Taking a deep breath, I stepped into the batter's box. I could barely hear the crowd's cheering over the thud of my heart. I clenched the bat until my fingers hurt and held it behind my shoulder, trying my best to face the pitcher with a look of determination. I must not have been convincing, because he was grinning like a bully taking joy out of harassing a younger child. His uniform hung like loose skin off his tall, lanky frame and his beady eyes glistened. I gripped the bat even tighter.
A cool breeze swept in from left field, which brought a much-needed tinge of relief to my sweaty brow and carried the chatter of the outfielders.
"Hey, batter batter!"
"C'mon, strike 'em out!"
The pitcher leaned forward, shuffling the ball in his fingers, and nodded at the sign from the catcher. He went into his wind-up and kicked his leg high, resembling a stork on one leg, and brought that long right arm around with the delivery.
The baseball zipped by me like a white blur, and I took a swing of desperation. Not even close. By the time I actually had time to get the bat off my shoulder and around my body, the umpire had already called it a strike and the catcher was standing up to throw it back. Suddenly I felt as though the modest audience in the bleachers was a roaring stadium of a million people, and I was simply a spectacle of humiliation for them to laugh at.
"Time!" Coach Anderson's voice boomed through the air as he stepped out from the dugout, motioning to me. I jogged toward him, glad to be away from that batter's box of shame, and he clasped a firm hand on my shoulder.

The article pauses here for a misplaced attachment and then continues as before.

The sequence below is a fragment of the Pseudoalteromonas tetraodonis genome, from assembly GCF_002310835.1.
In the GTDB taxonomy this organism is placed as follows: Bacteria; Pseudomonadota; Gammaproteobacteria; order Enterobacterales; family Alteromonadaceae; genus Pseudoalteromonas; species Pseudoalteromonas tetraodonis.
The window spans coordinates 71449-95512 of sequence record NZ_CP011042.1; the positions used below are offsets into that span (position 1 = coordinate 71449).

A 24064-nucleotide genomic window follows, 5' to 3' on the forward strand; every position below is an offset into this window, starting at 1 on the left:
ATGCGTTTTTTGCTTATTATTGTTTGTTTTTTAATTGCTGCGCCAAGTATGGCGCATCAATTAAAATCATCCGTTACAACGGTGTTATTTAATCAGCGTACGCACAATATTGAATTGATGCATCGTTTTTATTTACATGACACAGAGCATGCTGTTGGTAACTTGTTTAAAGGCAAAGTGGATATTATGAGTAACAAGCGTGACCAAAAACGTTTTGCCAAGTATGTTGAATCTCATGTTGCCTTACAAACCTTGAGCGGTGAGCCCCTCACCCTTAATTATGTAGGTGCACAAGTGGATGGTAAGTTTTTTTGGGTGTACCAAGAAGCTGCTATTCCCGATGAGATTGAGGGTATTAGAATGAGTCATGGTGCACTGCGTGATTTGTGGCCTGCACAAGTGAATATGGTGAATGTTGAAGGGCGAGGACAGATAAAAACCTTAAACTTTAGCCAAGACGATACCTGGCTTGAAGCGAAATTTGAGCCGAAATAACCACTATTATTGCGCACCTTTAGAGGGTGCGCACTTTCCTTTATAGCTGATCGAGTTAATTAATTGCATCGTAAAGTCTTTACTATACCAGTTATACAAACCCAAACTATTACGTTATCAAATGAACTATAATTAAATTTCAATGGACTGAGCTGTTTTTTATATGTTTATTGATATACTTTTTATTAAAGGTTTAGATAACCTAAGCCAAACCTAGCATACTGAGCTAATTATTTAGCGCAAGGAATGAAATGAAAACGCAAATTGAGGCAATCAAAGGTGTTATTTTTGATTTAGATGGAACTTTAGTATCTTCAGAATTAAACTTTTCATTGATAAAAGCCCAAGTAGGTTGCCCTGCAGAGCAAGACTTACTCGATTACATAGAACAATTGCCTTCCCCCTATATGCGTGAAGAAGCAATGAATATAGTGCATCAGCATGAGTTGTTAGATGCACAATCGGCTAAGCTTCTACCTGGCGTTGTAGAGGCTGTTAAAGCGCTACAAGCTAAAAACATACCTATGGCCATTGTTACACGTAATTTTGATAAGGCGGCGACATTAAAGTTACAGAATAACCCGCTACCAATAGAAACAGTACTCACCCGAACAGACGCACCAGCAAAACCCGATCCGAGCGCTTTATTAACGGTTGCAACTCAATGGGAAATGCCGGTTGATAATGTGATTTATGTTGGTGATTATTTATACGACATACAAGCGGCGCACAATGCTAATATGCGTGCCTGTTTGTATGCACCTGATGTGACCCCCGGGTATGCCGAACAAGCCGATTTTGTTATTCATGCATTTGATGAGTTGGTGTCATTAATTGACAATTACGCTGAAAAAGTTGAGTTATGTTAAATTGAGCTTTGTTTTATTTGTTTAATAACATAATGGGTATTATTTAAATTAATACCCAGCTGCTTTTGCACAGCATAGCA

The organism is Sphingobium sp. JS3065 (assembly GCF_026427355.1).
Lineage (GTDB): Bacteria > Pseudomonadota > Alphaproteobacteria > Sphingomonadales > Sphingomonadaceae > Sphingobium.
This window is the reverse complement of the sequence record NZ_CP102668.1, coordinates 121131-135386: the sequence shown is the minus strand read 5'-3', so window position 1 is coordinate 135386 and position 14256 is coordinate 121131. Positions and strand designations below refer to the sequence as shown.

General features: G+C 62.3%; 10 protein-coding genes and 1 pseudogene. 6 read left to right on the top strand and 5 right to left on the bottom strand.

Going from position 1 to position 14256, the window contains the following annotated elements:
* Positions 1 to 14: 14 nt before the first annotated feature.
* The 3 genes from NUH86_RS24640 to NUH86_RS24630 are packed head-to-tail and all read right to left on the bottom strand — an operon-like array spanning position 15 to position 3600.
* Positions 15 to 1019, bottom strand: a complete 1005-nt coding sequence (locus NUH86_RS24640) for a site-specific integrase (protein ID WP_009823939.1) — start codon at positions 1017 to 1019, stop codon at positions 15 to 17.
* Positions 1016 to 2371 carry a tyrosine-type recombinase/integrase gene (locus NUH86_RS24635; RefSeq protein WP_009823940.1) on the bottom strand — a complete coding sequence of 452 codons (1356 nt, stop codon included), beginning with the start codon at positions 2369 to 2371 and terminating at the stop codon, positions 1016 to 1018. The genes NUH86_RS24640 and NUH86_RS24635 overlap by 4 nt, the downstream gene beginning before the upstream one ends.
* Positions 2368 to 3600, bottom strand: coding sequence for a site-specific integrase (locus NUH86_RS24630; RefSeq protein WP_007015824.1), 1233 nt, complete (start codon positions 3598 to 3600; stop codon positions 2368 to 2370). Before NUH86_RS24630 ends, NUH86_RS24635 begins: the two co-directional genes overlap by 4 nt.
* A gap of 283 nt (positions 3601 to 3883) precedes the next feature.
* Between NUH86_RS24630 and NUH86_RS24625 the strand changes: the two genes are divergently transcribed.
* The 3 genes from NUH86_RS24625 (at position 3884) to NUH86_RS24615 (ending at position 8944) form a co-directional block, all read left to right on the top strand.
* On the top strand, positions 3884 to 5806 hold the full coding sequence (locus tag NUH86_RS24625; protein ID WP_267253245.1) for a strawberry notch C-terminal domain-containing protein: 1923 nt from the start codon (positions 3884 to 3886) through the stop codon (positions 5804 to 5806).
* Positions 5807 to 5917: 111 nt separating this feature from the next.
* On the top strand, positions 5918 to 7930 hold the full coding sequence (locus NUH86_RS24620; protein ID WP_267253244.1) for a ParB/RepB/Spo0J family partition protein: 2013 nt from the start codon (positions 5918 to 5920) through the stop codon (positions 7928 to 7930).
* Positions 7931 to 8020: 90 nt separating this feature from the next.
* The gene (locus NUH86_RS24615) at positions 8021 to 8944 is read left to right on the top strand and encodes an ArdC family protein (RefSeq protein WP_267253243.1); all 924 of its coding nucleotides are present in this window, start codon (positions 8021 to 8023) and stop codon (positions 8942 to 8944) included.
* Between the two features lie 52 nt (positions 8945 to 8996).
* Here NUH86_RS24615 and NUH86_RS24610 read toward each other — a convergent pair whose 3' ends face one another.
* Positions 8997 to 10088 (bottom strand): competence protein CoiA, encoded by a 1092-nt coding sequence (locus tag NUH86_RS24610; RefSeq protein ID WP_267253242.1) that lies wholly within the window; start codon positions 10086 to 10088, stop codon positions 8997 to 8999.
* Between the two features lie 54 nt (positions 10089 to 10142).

"I can't hit that fastball, coach," I heaved with a sigh. "I just can't do it."
"You look at me, Jake, look me in the eyes," Coach Anderson said. "We went over this in practice, didn't we? Watch his point of delivery. Don't take your eye off that ball for one second, and if it's near the you hammer it. And holy crap son, loosen your grip a bit. You're not trying to strangle the bat!"
"But. . .I just. . .there's too many people watching."
"Well Jakey, we're not gonna' send 'em home just so you can bat in privacy. Now c'mon son, you can do this! Don't be thinkin' about those people."
"I haven't had a hit all season, Coach. It's just so embarrassing to stand up there while that pitcher makes me look stupid. He's so fast! And he's - "
"He's human," Coach Anderson interrupted. "He can make a mistake just as easily as you. And his mistake would be to throw a pitch anywhere near the strike zone, 'cause you're gonna' smother it. You can't dwell on the past or else you'll get stuck livin' there. Learn from your mistakes and move on. Now you're gonna' watch that ball all the way to your bat, and you're gonna' wipe that arrogant grin off the pitcher's skinny face, right? Right?"
Coach Anderson slapped my back with a smile and shuffled back to the dugout, while I turned to face that looming box of dread.
I quickly tightened my , kicked some dirt off my cleats, and stepped up to the plate. The pitcher was still grinning, still reveling in his confidence, and returned to the pitching rubber with the eagerness of a wild dog about to kill for sport. I hoisted the bat above my shoulder, did my best to drown out the voices of cheering onlookers and trash-talking fielders, and focused my gaze on that white horsehide in the pitcher's hand. Nothing else mattered but that red-stitched little sphere.
The pitcher went into his windup, but I didn't notice how tall he looked. He flung his arm around, but I didn't notice the smug look on his face. The ball shot towards home plate, but I didn't notice how fast it traveled. All I noticed was the baseball coming straight towards the strike zone, and I became aware of the wooden weapon I gripped in my hands. My eyes focused on only the ball as it left the pitcher's hand, as it traveled towards home plate, and as I brought the bat around my shoulder to greet it with a kiss.
My fingers trembled with pleasure for a split second as ball met wood with a crack!
Just as it quickly as it had sped towards home plate, the baseball shot away into the air. I sped down the baseline. I didn't hear the clink of my bat as it dropped to the dirt, I didn't hear Coach Anderson's roar of approval from the dugout, and I didn't see the look of shock on the pitcher's face. The only thing I noticed as I scurried towards first base was the baseball, gloriously sailing through the air and into the deep blue summer sky.